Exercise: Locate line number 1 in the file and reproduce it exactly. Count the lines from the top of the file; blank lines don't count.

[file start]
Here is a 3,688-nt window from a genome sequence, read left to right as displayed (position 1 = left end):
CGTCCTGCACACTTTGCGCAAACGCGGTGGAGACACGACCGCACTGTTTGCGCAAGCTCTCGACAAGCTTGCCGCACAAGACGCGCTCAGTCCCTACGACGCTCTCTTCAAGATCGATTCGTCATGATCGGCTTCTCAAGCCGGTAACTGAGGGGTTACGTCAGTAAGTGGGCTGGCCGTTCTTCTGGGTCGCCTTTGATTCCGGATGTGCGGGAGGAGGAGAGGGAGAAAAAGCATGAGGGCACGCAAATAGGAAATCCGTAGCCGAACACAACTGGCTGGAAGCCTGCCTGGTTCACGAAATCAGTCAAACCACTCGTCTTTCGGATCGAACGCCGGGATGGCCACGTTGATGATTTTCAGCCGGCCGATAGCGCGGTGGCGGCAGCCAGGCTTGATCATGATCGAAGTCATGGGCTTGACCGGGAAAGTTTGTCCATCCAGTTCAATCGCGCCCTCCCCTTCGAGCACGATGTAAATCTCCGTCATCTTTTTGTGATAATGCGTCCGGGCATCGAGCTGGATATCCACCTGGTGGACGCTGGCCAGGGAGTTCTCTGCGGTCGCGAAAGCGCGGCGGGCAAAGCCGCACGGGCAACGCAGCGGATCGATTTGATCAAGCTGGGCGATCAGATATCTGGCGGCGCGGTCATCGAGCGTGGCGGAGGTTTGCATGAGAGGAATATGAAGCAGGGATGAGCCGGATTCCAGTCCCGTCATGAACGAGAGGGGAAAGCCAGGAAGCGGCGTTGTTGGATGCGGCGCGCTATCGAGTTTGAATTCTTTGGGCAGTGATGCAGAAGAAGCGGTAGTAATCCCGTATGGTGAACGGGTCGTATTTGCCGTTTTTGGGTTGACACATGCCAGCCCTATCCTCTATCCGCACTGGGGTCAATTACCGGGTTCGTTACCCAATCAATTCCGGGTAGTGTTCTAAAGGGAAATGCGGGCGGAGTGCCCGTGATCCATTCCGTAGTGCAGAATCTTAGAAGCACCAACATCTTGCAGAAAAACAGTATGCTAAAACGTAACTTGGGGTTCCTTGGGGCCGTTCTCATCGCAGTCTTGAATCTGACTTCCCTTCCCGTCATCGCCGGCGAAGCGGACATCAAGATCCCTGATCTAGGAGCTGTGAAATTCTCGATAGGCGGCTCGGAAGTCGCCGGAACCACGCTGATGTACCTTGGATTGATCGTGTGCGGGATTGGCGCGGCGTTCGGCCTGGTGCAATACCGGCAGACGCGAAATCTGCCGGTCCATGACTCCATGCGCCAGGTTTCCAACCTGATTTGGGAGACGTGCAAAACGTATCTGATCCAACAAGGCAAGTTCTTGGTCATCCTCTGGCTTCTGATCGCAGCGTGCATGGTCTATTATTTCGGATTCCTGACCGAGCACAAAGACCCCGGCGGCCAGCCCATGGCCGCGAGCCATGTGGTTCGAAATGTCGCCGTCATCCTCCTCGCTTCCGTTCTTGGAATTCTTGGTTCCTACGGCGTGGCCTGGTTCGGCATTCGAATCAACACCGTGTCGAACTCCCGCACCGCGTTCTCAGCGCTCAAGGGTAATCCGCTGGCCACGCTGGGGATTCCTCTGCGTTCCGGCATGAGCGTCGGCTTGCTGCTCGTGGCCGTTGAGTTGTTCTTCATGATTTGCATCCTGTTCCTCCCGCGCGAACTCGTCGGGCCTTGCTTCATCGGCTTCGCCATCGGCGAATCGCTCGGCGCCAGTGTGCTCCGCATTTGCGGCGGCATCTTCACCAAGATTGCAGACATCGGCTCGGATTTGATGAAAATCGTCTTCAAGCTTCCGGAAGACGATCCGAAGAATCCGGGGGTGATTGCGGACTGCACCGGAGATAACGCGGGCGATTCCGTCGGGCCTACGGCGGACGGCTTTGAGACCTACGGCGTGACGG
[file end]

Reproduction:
Here is a 3,688-nt window from a genome sequence, read left to right as displayed (position 1 = left end):